An indoor drive-in could be coming to Nashville with the idea to transport moviegoers back to the 1950s and 1960s all while enjoying modern amenities.
The project, called "August Moon," was thought up by director, designer, and visual artist Michael Counts, who wanted to bring something forward that could be universally enjoyed.
"People everywhere love cars, especially vintage cars. People everywhere love movies, people everywhere love cheeseburgers, fries, and shakes, and people everywhere love Americana," Counts told News Channel 5 over the phone on Monday.
August Moon is designed to include vintage cars that people can sit in to enjoy drive-in movies, rather than driving their own cars into the facility that is built into a bubble, similar to the Titans' training facility in Metro Center.
The drive-in experience is planned to include all of the things that are great about classic drive-ins, while adding food and beverage areas and even tree houses to watch the movies from, all while eliminating the flaws.
"They were weather sensitive, they were seasonal, logistics of getting all the cars parked at once was a problem," Counts explained.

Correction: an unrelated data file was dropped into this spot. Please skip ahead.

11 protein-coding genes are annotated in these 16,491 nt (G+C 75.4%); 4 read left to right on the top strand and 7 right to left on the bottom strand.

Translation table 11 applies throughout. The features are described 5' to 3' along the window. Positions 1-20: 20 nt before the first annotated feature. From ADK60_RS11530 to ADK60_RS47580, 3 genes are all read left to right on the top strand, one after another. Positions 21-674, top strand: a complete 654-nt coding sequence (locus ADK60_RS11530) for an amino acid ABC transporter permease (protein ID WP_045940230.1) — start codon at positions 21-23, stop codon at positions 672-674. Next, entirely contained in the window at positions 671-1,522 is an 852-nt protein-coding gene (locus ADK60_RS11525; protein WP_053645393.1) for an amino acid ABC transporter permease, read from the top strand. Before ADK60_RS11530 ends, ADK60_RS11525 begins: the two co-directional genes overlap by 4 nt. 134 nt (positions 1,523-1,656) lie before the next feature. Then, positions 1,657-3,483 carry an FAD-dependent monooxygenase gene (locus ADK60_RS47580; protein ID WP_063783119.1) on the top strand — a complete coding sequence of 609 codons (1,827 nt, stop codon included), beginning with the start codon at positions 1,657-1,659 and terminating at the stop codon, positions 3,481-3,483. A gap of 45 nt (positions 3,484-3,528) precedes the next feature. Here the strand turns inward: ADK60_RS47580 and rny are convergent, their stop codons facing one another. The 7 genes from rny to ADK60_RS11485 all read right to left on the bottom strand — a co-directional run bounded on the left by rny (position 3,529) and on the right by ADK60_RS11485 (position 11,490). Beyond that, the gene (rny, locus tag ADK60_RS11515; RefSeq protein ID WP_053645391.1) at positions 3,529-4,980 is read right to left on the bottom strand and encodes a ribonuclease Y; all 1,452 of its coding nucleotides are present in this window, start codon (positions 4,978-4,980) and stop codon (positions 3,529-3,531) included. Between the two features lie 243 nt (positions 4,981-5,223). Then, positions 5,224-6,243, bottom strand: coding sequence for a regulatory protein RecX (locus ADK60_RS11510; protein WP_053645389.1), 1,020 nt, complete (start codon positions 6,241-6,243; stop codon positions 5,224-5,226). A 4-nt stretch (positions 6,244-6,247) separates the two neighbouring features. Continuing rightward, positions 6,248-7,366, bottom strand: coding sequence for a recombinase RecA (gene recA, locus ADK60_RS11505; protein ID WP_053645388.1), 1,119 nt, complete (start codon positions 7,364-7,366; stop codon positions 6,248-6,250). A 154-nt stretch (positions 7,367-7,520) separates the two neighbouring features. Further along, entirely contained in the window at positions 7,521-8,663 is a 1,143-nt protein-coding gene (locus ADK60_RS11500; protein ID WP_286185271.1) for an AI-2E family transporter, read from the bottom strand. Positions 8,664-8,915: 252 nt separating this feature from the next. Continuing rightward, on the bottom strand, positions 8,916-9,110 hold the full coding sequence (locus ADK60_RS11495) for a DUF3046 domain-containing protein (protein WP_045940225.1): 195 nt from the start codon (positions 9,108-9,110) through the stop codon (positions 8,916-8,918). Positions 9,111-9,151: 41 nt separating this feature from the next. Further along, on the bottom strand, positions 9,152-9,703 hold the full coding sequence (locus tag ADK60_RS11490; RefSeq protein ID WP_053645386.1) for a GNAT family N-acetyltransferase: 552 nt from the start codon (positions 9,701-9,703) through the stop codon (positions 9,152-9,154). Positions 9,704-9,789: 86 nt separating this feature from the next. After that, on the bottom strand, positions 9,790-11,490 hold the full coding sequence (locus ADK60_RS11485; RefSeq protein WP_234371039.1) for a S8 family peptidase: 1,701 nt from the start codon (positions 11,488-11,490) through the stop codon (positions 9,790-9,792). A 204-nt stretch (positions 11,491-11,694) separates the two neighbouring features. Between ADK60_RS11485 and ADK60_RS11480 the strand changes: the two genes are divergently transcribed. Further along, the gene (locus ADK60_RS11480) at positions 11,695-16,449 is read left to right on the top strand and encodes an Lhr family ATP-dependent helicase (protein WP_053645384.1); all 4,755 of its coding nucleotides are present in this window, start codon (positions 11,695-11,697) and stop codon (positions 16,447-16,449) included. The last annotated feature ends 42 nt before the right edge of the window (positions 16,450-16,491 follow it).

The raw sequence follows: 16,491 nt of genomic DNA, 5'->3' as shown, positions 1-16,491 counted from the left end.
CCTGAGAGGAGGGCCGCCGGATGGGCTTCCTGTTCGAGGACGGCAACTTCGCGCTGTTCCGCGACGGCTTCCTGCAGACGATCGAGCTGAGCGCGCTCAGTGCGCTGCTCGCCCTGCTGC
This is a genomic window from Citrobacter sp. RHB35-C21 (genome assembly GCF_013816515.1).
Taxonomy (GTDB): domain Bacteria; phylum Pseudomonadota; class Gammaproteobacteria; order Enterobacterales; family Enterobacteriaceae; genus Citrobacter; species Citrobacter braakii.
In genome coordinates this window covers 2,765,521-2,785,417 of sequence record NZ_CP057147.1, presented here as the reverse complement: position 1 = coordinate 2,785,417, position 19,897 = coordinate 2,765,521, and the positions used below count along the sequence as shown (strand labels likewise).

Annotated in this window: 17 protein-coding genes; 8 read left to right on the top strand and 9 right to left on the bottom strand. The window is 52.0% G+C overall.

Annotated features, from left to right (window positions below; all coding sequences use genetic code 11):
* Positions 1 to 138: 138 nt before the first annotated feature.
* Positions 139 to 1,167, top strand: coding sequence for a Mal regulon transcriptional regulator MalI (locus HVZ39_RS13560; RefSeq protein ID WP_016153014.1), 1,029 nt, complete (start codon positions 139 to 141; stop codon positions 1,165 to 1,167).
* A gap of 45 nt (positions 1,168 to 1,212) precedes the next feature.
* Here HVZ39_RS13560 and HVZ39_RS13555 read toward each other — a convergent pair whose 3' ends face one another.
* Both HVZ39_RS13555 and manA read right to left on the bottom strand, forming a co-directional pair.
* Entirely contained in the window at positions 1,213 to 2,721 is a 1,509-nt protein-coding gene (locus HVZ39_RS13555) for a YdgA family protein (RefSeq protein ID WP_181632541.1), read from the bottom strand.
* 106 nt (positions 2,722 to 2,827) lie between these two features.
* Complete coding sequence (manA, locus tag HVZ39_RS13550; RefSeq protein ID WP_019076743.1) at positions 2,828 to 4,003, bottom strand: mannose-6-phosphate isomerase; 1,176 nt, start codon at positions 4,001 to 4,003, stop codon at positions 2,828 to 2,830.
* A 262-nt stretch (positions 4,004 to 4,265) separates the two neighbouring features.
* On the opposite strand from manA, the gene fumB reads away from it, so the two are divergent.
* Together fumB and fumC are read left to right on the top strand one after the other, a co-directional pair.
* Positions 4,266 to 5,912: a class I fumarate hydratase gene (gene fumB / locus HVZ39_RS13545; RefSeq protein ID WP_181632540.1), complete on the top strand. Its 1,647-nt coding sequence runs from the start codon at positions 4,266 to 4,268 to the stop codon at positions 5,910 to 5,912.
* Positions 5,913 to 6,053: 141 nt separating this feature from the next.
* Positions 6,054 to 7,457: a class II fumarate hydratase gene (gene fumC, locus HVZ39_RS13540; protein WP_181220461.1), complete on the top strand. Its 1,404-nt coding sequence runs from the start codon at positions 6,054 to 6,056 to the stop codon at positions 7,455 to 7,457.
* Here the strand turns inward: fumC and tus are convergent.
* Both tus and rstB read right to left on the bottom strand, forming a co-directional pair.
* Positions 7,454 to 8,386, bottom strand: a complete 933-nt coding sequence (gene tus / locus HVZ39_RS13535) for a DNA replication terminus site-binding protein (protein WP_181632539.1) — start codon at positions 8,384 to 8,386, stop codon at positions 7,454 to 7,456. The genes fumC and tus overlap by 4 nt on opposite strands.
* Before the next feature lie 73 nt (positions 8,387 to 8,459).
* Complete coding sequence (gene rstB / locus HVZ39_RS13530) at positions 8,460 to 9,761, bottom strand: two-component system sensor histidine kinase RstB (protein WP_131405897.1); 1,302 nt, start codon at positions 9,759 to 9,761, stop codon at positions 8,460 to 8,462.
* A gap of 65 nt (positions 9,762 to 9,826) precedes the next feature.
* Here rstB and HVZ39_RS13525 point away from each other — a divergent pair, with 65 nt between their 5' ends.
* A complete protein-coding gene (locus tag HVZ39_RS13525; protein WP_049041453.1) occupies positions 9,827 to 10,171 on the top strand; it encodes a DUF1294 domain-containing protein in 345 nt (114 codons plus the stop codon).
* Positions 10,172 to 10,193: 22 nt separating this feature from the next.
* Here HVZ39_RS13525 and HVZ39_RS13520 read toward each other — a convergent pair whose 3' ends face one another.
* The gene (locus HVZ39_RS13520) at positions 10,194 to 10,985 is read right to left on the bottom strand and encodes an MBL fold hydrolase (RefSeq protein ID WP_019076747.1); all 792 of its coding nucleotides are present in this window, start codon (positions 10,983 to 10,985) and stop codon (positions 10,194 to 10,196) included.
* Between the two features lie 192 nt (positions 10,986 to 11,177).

At August Moon, all of those difficulties will be absent, and due to it being indoors, it will be climate-controlled and mosquito free.
The proposed location is at 14 James Robertson Parkway at the Main Event Parking Lot, and using state-of-the-art technology, when you step into the bubble, you'll be transported to an August night under a full moon at the drive-in.
"The perfect version of it," Counts said. "The perfect sunset, the perfect moonscape, the perfect stars, the perfect array of fireflies, the perfect vintage cars, that's what we're doing."
The project will cost an estimated $10 million, and the hope is to have the drive-in open by the Spring of 2018.
"Close your eyes and imagine the perfect Summer night in a classic American drive-in movie theatre in 1965, and that's where August Moon is going to take you," Counts said.
Counts is working with multiple investors and business people, including Nashville based Ken Levitan of Vector Management, and talent manager Michael Solomon.
Full funding for the drive-in and approval by the city are still needed before the project can get underway.